Does Medrol (methylprednisolone) cause side effects?
- rheumatoid arthritis,
- systemic lupus erythematosus,
- acute gouty arthritis,
- psoriatic arthritis,
- ulcerative colitis, and
- Crohn's disease.
Medrol is also used to treat severe allergic conditions that fail conventional treatment such as
Chronic skin conditions treated with Medrol include
Medrol is used for treating shock and multiple sclerosis although its use in these conditions is controversial. Corticosteroids are naturally-occurring chemicals produced by the adrenal glands located adjacent to the kidneys. Corticosteroids affect metabolism in various ways and modify the immune system.
Common side effects of Medrol include
- fluid retention,
- weight gain,
- high blood pressure (hypertension),
- potassium loss,
- muscle weakness,
- puffiness of the face,
- hair growth on the face,
- thinning and easy bruising of the skin,
- peptic ulceration,
- worsening of diabetes,
- irregular menses, and
- growth retardation in children.
Serious side effects of Medrol include
- shortness of breath (even with mild exertion),
- wounds that will not heal,
- tunnel vision,
- eye pain,
- psychic disturbances (depression, euphoria, insomnia, mood swings, personality changes, and psychotic behavior),
- new or unusual pain in an arm or leg or in your back,
- bloody or tarry stools,
- coughing up blood or vomit that looks like coffee grounds,
- seizures (convulsions), and
- low potassium (leg cramps, constipation, irregular heartbeats, fluttering in your chest, increased thirst or urination, numbness or tingling).
Drug interactions of Medrol include
- aspirin (taken on a daily basis or at high doses),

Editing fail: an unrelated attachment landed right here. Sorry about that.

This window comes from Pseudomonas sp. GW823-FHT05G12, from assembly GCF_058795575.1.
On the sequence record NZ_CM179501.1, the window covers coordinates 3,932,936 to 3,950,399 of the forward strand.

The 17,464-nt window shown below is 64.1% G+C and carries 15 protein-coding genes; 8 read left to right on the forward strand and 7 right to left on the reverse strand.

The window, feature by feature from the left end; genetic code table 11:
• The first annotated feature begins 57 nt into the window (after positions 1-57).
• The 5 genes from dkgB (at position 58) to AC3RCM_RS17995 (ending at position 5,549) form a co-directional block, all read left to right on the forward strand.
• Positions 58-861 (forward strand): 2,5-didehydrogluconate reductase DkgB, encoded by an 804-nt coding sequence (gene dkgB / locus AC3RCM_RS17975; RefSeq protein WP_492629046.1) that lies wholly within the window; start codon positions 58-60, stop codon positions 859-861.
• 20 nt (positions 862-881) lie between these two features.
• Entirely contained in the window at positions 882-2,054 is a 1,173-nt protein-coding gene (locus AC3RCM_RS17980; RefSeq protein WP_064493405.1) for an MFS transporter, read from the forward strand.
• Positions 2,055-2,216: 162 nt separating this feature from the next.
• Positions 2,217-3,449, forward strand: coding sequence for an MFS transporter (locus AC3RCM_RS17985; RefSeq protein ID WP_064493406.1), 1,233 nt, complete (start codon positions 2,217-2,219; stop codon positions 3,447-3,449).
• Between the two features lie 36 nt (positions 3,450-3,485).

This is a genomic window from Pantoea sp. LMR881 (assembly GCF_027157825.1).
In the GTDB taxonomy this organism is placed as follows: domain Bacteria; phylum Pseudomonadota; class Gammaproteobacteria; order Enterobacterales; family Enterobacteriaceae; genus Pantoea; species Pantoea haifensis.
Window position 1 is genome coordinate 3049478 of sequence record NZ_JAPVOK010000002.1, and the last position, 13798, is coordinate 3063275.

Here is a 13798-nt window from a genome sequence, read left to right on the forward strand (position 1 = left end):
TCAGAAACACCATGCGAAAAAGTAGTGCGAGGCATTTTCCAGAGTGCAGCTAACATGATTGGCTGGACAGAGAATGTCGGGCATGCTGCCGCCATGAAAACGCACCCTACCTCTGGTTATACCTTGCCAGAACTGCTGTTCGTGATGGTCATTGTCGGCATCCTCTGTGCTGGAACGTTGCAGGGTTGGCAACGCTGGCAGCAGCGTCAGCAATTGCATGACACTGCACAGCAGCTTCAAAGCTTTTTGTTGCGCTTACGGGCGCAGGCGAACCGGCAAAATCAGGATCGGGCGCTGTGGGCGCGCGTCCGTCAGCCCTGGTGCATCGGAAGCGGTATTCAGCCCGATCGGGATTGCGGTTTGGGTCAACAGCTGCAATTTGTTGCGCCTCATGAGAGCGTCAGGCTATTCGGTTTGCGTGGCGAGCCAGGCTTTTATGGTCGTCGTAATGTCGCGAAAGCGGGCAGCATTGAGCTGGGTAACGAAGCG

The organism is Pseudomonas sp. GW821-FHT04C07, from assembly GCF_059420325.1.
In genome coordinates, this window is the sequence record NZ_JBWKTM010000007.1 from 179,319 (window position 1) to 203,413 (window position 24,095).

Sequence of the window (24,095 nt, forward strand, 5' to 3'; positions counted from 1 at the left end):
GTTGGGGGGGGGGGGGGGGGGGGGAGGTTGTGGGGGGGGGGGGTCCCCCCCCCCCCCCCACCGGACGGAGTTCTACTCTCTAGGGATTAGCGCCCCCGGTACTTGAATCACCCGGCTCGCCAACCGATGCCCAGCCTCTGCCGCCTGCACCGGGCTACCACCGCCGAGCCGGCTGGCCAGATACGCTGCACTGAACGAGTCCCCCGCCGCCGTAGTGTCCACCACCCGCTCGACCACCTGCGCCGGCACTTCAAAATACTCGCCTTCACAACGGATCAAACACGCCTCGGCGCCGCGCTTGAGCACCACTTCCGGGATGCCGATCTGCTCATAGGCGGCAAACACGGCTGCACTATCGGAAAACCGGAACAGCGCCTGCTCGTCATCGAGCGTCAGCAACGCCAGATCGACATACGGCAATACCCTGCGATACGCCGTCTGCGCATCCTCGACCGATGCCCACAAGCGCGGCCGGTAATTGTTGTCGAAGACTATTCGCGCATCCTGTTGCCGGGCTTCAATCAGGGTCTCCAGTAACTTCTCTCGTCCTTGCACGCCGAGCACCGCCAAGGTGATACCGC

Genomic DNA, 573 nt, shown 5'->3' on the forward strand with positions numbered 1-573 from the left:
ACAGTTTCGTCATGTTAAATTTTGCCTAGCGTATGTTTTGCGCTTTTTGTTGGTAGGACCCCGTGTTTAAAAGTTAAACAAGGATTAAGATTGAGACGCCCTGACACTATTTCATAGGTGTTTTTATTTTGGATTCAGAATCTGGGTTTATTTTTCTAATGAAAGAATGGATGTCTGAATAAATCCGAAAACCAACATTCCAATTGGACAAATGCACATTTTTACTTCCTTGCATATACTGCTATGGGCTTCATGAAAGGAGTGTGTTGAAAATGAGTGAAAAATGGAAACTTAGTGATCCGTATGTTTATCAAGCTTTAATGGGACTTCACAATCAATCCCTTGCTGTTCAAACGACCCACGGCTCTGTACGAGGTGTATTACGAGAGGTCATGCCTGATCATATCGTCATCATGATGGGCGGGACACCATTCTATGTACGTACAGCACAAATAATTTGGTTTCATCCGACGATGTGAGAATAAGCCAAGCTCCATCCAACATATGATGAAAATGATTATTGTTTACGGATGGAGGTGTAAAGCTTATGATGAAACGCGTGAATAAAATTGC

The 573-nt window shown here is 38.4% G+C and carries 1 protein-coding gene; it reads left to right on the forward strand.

- diuretics (water pills),
- blood thinners,
- insulin or oral diabetes medications,
- seizure medications, or
- "live" vaccines.
What are the important side effects of Medrol (methylprednisolone)?
Adverse effects of methylprednisolone depend on dose, duration and frequency of administration. Short courses of methylprednisolone are usually well-tolerated with few, mild side effects. Long term, high doses of methylprednisolone may produce predictable and potentially serious side effects.
Whenever possible, the lowest effective doses of methylprednisolone should be used for the shortest length of time to minimize side effects. Alternate day dosing also can help reduce side effects.
Side effects of methylprednisolone and other corticosteroids range from mild annoyances to serious irreversible bodily damage.
Commonly reported side effects include:
- fluid retention,
- weight gain,
- high blood pressure,
- potassium loss,
- muscle weakness,
- puffiness of the face,
- hair growth on the face,
- thinning and easy bruising of the skin,
- peptic ulceration,
- worsening of diabetes,
- irregular menses,
- growth retardation in children,
- convulsions, and
- psychic disturbances.
Important psychic disturbances may include:
Medrol (methylprednisolone) side effects list for healthcare professionals
Loss of muscle mass
Tendon rupture, particularly of the Achilles tendon
Vertebral compression fractures
Aseptic necrosis of femoral and humeral heads
Pathologic fracture of long bones
Peptic ulcer with possible perforation and hemorrhage